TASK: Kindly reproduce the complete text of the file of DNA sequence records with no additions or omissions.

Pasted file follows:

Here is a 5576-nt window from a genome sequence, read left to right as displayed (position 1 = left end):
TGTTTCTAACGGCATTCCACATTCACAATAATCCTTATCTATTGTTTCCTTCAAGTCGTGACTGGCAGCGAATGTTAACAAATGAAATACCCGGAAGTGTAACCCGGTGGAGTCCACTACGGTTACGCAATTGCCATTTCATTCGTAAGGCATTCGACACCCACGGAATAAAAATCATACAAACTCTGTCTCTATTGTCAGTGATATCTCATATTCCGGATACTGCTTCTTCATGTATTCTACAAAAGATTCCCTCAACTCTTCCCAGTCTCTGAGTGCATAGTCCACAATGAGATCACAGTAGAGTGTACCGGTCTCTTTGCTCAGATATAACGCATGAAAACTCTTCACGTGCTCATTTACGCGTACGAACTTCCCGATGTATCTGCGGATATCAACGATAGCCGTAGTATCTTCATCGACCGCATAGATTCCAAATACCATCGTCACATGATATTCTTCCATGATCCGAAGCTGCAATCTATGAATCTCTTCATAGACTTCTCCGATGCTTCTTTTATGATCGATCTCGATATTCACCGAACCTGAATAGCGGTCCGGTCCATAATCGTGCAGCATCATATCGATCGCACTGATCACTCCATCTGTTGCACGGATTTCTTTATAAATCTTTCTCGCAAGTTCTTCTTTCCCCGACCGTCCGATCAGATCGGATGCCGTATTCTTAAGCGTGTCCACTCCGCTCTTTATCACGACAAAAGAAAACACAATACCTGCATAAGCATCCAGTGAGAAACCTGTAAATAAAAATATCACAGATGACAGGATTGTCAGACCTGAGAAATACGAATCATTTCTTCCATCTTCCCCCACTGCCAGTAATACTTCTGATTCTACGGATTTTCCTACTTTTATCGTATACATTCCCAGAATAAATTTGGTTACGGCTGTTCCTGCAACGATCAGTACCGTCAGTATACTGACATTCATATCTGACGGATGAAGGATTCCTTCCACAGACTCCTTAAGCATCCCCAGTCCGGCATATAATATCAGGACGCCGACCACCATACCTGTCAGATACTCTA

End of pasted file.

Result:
Here is a 5576-nt window from a genome sequence, read left to right as displayed (position 1 = left end):
TGTTTCTAACGGCATTCCACATTCACAATAATCCTTATCTATTGTTTCCTTCAAGTCGTGACTGGCAGCGAATGTTAACAAATGAAATACCCGGAAGTGTAACCCGGTGGAGTCCACTACGGTTACGCAATTGCCATTTCATTCGTAAGGCATTCGACACCCACGGAATAAAAATCATACAAACTCTGTCTCTATTGTCAGTGATATCTCATATTCCGGATACTGCTTCTTCATGTATTCTACAAAAGATTCCCTCAACTCTTCCCAGTCTCTGAGTGCATAGTCCACAATGAGATCACAGTAGAGTGTACCGGTCTCTTTGCTCAGATATAACGCATGAAAACTCTTCACGTGCTCATTTACGCGTACGAACTTCCCGATGTATCTGCGGATATCAACGATAGCCGTAGTATCTTCATCGACCGCATAGATTCCAAATACCATCGTCACATGATATTCTTCCATGATCCGAAGCTGCAATCTATGAATCTCTTCATAGACTTCTCCGATGCTTCTTTTATGATCGATCTCGATATTCACCGAACCTGAATAGCGGTCCGGTCCATAATCGTGCAGCATCATATCGATCGCACTGATCACTCCATCTGTTGCACGGATTTCTTTATAAATCTTTCTCGCAAGTTCTTCTTTCCCCGACCGTCCGATCAGATCGGATGCCGTATTCTTAAGCGTGTCCACTCCGCTCTTTATCACGACAAAAGAAAACACAATACCTGCATAAGCATCCAGTGAGAAACCTGTAAATAAAAATATCACAGATGACAGGATTGTCAGACCTGAGAAATACGAATCATTTCTTCCATCTTCCCCCACTGCCAGTAATACTTCTGATTCTACGGATTTTCCTACTTTTATCGTATACATTCCCAGAATAAATTTGGTTACGGCTGTTCCTGCAACGATCAGTACCGTCAGTATACTGACATTCATATCTGACGGATGAAGGATTCCTTCCACAGACTCCTTAAGCATCCCCAGTCCGGCATATAATATCAGGACGCCGACCACCATACCTGTCAGATACTCTA